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Turpin parents sentenced to life in prison for torturing children

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Twelve of the thirteen Turpin siblings were allegedly beaten, shackled to their beds, malnourished, denied access to the bathroom and only permitted to shower one time a year. -
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TODAY
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David and Louise Turpin, the California parents who beat, starved and held 12 of their children captive inside their home, were sentenced Friday to life in prison.

The husband and wife pleaded guilty in February to 14 counts each of torture, dependent adult abuse, child endangerment and false imprisonment.

During their sentencing, both parents cried and wiped away tears as some of their children addressed the courtroom. The judge ruled the couple will be eligible for parole.

"My parents took my whole life from me, now I'm taking my life back," one of the couple's daughters said. "Life may have been bad, but it made me strong. I saw my dad change my mom, they almost changed me. I'm a fighter, I'm strong."

Disturbing details of the abuse came to light in January 2018 after one of the daughters, who was 17 at the time, escaped their Perris home and used a cellphone taken from the house to call 911. The girl, who officers initially thought was a child because she was so emaciated, told police that her brothers and sisters were being held by her parents and some of them were chained, investigators said.

When authorities entered the house, they found the children — whose ages ranged between 2 and 29 years old — being held in "dark and foul-smelling surroundings," authorities said.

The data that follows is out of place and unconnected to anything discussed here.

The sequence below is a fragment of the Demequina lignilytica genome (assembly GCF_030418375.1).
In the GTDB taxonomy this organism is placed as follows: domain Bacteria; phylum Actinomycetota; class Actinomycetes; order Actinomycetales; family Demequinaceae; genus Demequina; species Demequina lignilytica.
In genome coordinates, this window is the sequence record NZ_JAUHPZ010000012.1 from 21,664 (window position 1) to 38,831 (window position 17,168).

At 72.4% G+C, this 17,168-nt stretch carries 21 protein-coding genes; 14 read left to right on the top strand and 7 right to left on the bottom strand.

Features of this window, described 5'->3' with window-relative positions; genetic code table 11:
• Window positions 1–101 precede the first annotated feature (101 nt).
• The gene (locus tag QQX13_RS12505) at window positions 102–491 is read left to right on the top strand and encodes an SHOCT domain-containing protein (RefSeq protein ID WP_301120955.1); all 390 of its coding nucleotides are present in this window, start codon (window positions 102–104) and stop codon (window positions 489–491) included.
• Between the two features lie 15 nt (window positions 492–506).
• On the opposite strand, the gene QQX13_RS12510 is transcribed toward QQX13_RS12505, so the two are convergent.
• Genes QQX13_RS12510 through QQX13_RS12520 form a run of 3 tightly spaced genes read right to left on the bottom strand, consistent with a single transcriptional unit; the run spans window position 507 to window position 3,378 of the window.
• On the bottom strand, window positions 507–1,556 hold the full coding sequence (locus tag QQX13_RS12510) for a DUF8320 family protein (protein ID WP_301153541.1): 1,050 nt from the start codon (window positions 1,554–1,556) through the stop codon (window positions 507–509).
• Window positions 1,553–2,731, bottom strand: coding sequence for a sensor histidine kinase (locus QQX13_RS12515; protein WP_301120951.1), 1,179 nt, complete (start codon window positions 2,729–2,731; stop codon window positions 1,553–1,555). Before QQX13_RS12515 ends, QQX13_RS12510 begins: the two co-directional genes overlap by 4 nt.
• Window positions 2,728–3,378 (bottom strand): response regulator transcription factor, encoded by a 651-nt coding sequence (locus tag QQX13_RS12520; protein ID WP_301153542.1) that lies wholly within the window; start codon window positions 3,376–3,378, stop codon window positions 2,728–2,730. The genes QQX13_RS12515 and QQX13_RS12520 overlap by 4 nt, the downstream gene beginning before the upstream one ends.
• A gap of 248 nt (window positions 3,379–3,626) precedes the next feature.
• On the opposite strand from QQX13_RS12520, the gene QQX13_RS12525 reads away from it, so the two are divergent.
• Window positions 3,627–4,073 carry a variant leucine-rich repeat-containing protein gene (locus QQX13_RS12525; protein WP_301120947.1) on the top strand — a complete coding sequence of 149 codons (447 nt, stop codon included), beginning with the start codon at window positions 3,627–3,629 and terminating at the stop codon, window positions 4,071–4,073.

Some of them were bound to their beds and furniture by chains and padlocks and many of the children told police that they were "starving," according to the Riverside County Sheriff's Department.

TODAY
Twelve of the thirteen Turpin siblings were allegedly beaten, shackled to their beds, malnourished, denied access to the bathroom and only permitted to shower one time a year.TODAY

Prosecutors said the Turpin children were only given one rationed meal a day and allowed to shower once a year. Their parents would bake pies and not let their hungry children eat them, and would buy toys but forbid the children from opening or playing with them.

The children were forced to spend most of their time in the house. Neighbours told NBC Los Angeles last year that they knew David and Louise had a lot of kids but weren't sure how many because "the kids didn't come out very often."

There were times the family was all out together, like the trips to Las Vegas where David and Louise would renew their vows. Videos showed the girls in pink dresses, white tights and heels. The boys wore dark suits with white shirts and red ties.

Kent Ripley, an Elvis impersonator who renewed the couple's vows at a Vegas chapel, said the children were always quiet and well-behaved.

Louise's sister, Teresa Robinette, said during an interview that the family also gave the impression that they were "living the perfect the life" and recounted how Louise would tell her about the Vegas trips and vacations at Disneyland.

Investigators, however, painted a very different picture.

Only one of the children — a son — was allowed to leave the home to attend classes at a community college but was always accompanied by his mother.

The siblings would also get in trouble for things like "playing with water" while they washed their hands. Prosecutors said punishment ranged from being beaten and choked to shackled to their beds with no access to the bathroom for months at a time.

One of the daughters was allegedly the victim of a lewd act by her father, prosecutors said.

Riverside County District Attorney Mike Hestrin said in January 2018 that the abuse "started out as neglect" during the 17 years the family lived near Fort Worth, Texas, and intensified when they moved to California in 2010.

The only child — of the 13 total — who appeared to have not been abused was the couple's youngest child.

Despite the horrific torture authorities said the children endured, some of the children told the courtroom Friday about how much they loved their parents and said they did their best to raise them.

"I cannot describe in words what we went through growing up," one of the son's said. "Sometimes I still have nightmares from things that have happened. … But that Is the past and this is now. I love my parents and have forgiven them."